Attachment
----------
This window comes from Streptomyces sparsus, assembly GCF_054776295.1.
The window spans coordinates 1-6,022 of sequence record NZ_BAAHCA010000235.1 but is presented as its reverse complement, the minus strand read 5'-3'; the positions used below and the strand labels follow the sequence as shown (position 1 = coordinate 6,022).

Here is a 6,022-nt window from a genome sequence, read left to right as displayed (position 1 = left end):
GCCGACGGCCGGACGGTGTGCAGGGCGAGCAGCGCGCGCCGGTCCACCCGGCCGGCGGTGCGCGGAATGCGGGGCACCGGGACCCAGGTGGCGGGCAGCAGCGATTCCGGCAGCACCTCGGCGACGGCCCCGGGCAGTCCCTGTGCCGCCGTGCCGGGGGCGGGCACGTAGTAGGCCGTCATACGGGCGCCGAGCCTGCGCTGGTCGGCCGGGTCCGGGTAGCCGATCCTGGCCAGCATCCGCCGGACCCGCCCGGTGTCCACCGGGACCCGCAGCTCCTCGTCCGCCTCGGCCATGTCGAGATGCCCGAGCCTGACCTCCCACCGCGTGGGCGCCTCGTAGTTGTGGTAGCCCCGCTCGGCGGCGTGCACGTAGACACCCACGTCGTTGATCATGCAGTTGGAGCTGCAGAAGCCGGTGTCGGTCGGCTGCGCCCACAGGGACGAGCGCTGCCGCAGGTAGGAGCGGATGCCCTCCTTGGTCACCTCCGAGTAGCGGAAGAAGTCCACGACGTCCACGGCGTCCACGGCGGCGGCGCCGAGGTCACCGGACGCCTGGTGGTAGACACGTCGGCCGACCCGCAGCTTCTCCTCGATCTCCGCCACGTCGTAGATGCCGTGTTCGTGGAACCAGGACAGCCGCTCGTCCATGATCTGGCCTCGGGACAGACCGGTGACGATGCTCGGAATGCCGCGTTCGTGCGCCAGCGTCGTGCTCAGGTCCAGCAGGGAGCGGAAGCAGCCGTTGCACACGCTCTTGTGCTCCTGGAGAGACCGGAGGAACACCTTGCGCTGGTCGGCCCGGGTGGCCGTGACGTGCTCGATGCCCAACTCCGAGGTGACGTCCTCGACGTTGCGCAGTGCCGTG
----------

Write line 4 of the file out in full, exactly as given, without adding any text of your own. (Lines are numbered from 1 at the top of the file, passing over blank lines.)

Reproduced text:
GCCGACGGCCGGACGGTGTGCAGGGCGAGCAGCGCGCGCCGGTCCACCCGGCCGGCGGTGCGCGGAATGCGGGGCACCGGGACCCAGGTGGCGGGCAGCAGCGATTCCGGCAGCACCTCGGCGACGGCCCCGGGCAGTCCCTGTGCCGCCGTGCCGGGGGCGGGCACGTAGTAGGCCGTCATACGGGCGCCGAGCCTGCGCTGGTCGGCCGGGTCCGGGTAGCCGATCCTGGCCAGCATCCGCCGGACCCGCCCGGTGTCCACCGGGACCCGCAGCTCCTCGTCCGCCTCGGCCATGTCGAGATGCCCGAGCCTGACCTCCCACCGCGTGGGCGCCTCGTAGTTGTGGTAGCCCCGCTCGGCGGCGTGCACGTAGACACCCACGTCGTTGATCATGCAGTTGGAGCTGCAGAAGCCGGTGTCGGTCGGCTGCGCCCACAGGGACGAGCGCTGCCGCAGGTAGGAGCGGATGCCCTCCTTGGTCACCTCCGAGTAGCGGAAGAAGTCCACGACGTCCACGGCGTCCACGGCGGCGGCGCCGAGGTCACCGGACGCCTGGTGGTAGACACGTCGGCCGACCCGCAGCTTCTCCTCGATCTCCGCCACGTCGTAGATGCCGTGTTCGTGGAACCAGGACAGCCGCTCGTCCATGATCTGGCCTCGGGACAGACCGGTGACGATGCTCGGAATGCCGCGTTCGTGCGCCAGCGTCGTGCTCAGGTCCAGCAGGGAGCGGAAGCAGCCGTTGCACACGCTCTTGTGCTCCTGGAGAGACCGGAGGAACACCTTGCGCTGGTCGGCCCGGGTGGCCGTGACGTGCTCGATGCCCAACTCCGAGGTGACGTCCTCGACGTTGCGCAGTGCCGTG